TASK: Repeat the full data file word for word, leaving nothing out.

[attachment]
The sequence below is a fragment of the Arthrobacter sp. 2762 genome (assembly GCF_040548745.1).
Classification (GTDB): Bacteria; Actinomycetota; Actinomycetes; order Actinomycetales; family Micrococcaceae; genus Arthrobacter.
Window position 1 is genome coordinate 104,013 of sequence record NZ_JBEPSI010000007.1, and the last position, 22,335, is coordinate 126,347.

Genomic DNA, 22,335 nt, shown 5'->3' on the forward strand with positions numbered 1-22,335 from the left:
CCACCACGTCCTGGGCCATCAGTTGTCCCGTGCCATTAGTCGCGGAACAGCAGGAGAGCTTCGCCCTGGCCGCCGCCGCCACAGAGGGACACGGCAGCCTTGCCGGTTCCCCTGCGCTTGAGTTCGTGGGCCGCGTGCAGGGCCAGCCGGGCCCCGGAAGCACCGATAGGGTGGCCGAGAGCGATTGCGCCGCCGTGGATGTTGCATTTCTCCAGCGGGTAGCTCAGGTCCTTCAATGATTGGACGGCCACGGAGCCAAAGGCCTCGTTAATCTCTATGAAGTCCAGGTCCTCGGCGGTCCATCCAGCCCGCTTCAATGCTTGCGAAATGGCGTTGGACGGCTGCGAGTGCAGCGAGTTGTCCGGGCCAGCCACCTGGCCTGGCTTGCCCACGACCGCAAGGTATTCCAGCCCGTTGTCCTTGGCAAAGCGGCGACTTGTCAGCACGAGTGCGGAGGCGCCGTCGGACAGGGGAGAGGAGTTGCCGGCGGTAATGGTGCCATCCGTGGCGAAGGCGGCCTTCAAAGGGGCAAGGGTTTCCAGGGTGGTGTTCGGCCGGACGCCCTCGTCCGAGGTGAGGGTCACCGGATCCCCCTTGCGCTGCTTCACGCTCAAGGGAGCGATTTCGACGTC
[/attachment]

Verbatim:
The sequence below is a fragment of the Arthrobacter sp. 2762 genome (assembly GCF_040548745.1).
Classification (GTDB): Bacteria; Actinomycetota; Actinomycetes; order Actinomycetales; family Micrococcaceae; genus Arthrobacter.
Window position 1 is genome coordinate 104,013 of sequence record NZ_JBEPSI010000007.1, and the last position, 22,335, is coordinate 126,347.

Genomic DNA, 22,335 nt, shown 5'->3' on the forward strand with positions numbered 1-22,335 from the left:
CCACCACGTCCTGGGCCATCAGTTGTCCCGTGCCATTAGTCGCGGAACAGCAGGAGAGCTTCGCCCTGGCCGCCGCCGCCACAGAGGGACACGGCAGCCTTGCCGGTTCCCCTGCGCTTGAGTTCGTGGGCCGCGTGCAGGGCCAGCCGGGCCCCGGAAGCACCGATAGGGTGGCCGAGAGCGATTGCGCCGCCGTGGATGTTGCATTTCTCCAGCGGGTAGCTCAGGTCCTTCAATGATTGGACGGCCACGGAGCCAAAGGCCTCGTTAATCTCTATGAAGTCCAGGTCCTCGGCGGTCCATCCAGCCCGCTTCAATGCTTGCGAAATGGCGTTGGACGGCTGCGAGTGCAGCGAGTTGTCCGGGCCAGCCACCTGGCCTGGCTTGCCCACGACCGCAAGGTATTCCAGCCCGTTGTCCTTGGCAAAGCGGCGACTTGTCAGCACGAGTGCGGAGGCGCCGTCGGACAGGGGAGAGGAGTTGCCGGCGGTAATGGTGCCATCCGTGGCGAAGGCGGCCTTCAAAGGGGCAAGGGTTTCCAGGGTGGTGTTCGGCCGGACGCCCTCGTCCGAGGTGAGGGTCACCGGATCCCCCTTGCGCTGCTTCACGCTCAAGGGAGCGATTTCGACGTC